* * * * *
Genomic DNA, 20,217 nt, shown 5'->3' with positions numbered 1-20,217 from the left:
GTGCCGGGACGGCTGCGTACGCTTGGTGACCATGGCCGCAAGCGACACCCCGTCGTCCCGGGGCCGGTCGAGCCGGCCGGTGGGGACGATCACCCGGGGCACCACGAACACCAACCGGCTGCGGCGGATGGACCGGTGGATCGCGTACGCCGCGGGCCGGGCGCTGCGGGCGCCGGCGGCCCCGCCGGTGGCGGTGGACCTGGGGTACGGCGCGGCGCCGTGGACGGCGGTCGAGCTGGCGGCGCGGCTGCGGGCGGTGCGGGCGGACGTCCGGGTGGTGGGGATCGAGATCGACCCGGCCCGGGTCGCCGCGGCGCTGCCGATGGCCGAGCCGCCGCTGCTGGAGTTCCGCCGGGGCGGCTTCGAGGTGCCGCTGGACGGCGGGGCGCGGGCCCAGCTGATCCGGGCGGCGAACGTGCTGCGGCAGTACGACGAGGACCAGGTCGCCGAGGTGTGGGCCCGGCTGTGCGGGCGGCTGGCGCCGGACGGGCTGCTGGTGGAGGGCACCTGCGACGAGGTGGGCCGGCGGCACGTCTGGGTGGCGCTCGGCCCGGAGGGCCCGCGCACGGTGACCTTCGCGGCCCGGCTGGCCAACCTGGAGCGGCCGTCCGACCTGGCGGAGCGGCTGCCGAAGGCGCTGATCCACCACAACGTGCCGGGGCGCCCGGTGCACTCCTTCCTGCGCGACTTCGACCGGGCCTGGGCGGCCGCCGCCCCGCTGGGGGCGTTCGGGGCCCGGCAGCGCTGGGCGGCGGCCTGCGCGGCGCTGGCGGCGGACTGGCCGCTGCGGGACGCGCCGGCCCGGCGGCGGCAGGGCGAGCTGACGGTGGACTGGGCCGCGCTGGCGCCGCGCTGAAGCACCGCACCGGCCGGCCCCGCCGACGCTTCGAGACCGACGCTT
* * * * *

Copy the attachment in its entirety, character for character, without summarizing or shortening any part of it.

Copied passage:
Genomic DNA, 20,217 nt, shown 5'->3' with positions numbered 1-20,217 from the left:
GTGCCGGGACGGCTGCGTACGCTTGGTGACCATGGCCGCAAGCGACACCCCGTCGTCCCGGGGCCGGTCGAGCCGGCCGGTGGGGACGATCACCCGGGGCACCACGAACACCAACCGGCTGCGGCGGATGGACCGGTGGATCGCGTACGCCGCGGGCCGGGCGCTGCGGGCGCCGGCGGCCCCGCCGGTGGCGGTGGACCTGGGGTACGGCGCGGCGCCGTGGACGGCGGTCGAGCTGGCGGCGCGGCTGCGGGCGGTGCGGGCGGACGTCCGGGTGGTGGGGATCGAGATCGACCCGGCCCGGGTCGCCGCGGCGCTGCCGATGGCCGAGCCGCCGCTGCTGGAGTTCCGCCGGGGCGGCTTCGAGGTGCCGCTGGACGGCGGGGCGCGGGCCCAGCTGATCCGGGCGGCGAACGTGCTGCGGCAGTACGACGAGGACCAGGTCGCCGAGGTGTGGGCCCGGCTGTGCGGGCGGCTGGCGCCGGACGGGCTGCTGGTGGAGGGCACCTGCGACGAGGTGGGCCGGCGGCACGTCTGGGTGGCGCTCGGCCCGGAGGGCCCGCGCACGGTGACCTTCGCGGCCCGGCTGGCCAACCTGGAGCGGCCGTCCGACCTGGCGGAGCGGCTGCCGAAGGCGCTGATCCACCACAACGTGCCGGGGCGCCCGGTGCACTCCTTCCTGCGCGACTTCGACCGGGCCTGGGCGGCCGCCGCCCCGCTGGGGGCGTTCGGGGCCCGGCAGCGCTGGGCGGCGGCCTGCGCGGCGCTGGCGGCGGACTGGCCGCTGCGGGACGCGCCGGCCCGGCGGCGGCAGGGCGAGCTGACGGTGGACTGGGCCGCGCTGGCGCCGCGCTGAAGCACCGCACCGGCCGGCCCCGCCGACGCTTCGAGACCGACGCTT